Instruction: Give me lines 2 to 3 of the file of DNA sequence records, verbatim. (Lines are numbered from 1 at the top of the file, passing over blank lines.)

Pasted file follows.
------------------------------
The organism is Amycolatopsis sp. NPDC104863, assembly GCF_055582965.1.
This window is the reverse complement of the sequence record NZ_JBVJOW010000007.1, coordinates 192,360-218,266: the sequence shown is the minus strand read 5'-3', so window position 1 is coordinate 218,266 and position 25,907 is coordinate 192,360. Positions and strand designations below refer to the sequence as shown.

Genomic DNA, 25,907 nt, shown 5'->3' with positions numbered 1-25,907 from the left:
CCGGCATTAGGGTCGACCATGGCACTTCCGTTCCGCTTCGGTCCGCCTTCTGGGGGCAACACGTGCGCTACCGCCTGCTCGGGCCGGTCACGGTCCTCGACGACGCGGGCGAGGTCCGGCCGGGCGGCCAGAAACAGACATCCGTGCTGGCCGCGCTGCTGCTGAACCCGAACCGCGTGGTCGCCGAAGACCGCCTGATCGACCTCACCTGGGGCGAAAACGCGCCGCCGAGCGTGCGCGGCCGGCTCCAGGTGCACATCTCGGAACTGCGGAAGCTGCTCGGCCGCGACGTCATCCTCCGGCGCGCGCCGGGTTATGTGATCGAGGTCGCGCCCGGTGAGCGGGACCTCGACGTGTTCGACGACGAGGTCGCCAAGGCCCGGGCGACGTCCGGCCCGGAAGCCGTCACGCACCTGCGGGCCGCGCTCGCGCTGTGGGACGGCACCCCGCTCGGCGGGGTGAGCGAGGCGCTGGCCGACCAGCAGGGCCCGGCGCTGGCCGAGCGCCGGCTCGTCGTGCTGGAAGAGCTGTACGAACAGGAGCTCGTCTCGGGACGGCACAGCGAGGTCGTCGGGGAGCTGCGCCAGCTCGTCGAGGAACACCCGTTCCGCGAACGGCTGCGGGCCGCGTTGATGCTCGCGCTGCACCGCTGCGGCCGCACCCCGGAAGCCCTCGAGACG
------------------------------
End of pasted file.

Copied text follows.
This window is the reverse complement of the sequence record NZ_JBVJOW010000007.1, coordinates 192,360-218,266: the sequence shown is the minus strand read 5'-3', so window position 1 is coordinate 218,266 and position 25,907 is coordinate 192,360. Positions and strand designations below refer to the sequence as shown.

Genomic DNA, 25,907 nt, shown 5'->3' with positions numbered 1-25,907 from the left: